eXtensions - Thursday 22 July 2021


Thursday Review: Regulation for Big tech; Updates to OS Versions; Metadata on iOS Photos

By Graham K. Rogers


The noose tightens as more politicians show intent to rein in Big Tech: Amazon, Apple, Facebook and Google particularly. While governments want to loosen the reins, more malware arrives. This week Pegasus is revealed, which is used by the same governments to track opponents. Photos on iOS or iPadOS is particularly weak when it comes to metadata. If the iPad Pro is a pro device, it deserves better. Apple updated its OS versions this week: Watch, AppleTV, iOS, iPadOS and macOS.

It is now less than a week (give or take a time zone or two) until Apple's Q3 2012 financial report. Although the consensus is generally positive from Wall Street, with most expecting high earnings. A couple of items provided slight negative pressure earlier this week: information about the Pegasus malware; flooding in China, which has affected one Foxconn factory so far, but not shut down production; and some sales figures that push iPhone sales down to third in China, although in the USA installations are almost neck and neck with Android (Hartley Charlton, MacRumors). So much for monopolies. That is not stopping the politicians from pressing ahead with regulatory steps to rein in the larger players, particularly Apple and Google. The latest salvo is from the British government who are about to create a special class of company that allows them to impose regulations on services.

This is aimed particularly at the App Store and not only will this demand that a second store be permitted, but that side-loading be made possible. Coming from the laissez-faire British Government of the Tories (except for Immigration) some of whose members rely on offshore banking to avoid taxation, this is a bit rich. Like Vestager in the EU from which the British have now claimed independence in the same way that the population is now free from Covid-19 regulations, the British government does not really understand technology. With the freedom from Covid regulations they are ignoring medical science along with epidemiology and relying on social science and herd immunity as proposed in the Great Barrington Declaration. The British will need a bit more than good luck in coming months.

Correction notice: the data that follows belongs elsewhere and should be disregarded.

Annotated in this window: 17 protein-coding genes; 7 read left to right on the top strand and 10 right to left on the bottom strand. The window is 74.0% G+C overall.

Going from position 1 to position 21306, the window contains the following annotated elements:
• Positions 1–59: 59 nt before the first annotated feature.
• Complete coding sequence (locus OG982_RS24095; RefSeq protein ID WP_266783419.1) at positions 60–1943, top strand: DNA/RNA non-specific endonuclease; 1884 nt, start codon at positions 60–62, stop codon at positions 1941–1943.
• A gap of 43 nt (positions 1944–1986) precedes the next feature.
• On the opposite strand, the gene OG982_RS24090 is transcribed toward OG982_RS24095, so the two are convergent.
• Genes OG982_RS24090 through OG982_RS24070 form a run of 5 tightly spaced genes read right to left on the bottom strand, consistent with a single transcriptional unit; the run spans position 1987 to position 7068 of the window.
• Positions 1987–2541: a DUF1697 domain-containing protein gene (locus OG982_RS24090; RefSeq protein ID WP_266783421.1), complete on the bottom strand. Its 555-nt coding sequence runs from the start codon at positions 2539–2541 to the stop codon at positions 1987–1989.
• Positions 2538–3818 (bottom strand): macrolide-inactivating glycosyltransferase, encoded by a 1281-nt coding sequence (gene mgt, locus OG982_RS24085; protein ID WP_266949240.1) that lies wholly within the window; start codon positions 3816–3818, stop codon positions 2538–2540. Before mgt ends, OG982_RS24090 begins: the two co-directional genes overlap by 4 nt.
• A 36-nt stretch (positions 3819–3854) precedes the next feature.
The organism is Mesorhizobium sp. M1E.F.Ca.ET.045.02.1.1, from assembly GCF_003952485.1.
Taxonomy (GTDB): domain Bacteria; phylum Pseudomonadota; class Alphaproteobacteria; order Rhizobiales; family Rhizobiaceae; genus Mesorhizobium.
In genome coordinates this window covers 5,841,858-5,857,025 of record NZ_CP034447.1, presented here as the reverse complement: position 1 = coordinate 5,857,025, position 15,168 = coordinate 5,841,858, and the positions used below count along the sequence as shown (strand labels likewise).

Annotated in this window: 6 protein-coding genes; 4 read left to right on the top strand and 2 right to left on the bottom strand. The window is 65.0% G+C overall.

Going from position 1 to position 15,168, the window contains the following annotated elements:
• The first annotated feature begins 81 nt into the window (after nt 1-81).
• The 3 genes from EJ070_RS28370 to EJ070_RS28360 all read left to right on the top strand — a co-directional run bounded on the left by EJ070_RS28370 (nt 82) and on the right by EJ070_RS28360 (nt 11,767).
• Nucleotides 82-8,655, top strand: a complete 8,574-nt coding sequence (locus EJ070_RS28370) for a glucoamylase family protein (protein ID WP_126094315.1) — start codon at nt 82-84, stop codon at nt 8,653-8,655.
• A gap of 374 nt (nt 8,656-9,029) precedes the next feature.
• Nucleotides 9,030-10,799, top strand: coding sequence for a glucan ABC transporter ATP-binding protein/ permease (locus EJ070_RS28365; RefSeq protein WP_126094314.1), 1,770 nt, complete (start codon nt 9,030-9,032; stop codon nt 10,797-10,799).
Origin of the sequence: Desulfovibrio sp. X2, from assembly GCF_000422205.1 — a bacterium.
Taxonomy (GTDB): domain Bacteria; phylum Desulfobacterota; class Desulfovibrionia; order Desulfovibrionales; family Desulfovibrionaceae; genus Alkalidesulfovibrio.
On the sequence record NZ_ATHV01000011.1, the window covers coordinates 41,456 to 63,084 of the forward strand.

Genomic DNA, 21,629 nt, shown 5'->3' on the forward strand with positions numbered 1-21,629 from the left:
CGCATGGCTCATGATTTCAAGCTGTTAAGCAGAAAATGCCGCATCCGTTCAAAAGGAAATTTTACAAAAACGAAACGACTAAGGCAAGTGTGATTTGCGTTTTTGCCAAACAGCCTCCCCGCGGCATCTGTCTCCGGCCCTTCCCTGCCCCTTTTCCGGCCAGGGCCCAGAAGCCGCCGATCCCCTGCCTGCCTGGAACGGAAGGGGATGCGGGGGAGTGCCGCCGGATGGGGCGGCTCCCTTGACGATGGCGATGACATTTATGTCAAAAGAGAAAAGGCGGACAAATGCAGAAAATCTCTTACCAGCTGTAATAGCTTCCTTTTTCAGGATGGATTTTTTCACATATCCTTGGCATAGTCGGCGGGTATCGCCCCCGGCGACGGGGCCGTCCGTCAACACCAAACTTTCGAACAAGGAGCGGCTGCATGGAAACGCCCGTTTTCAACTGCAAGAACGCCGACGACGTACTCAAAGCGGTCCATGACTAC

With the potential for side-loading, outlined in the proposed legislation in the same week as Pegasus was revealed, the government appears to be ignoring the technical experts for the sake of following another herd: the one that seeks short term political popularity; although heaven knows they are in need of that.

iPhone 12
iPhone 12 - Image courtesy of Apple

Pegasus seems to be a problem on the iPhone in particular, but initial analysis was skewed because there are better logs on iOS than there are on Android. Both platforms have been breached via a previously (and still) unknown weakness in messaging that allows a no-click installation of spyware on the phones targeted. Some 45 countries have used this software to target terrorists but some of these are really dissidents or just disagree with someone in power. Quite which group President Macron fits into is not clear to me right now, nor is it clear just who targeted him. I expect the air is bleu around the Élysée Palace. It was later reported that Macron had ordered a series of investigations (Angelique Chrisafis, The Guardian).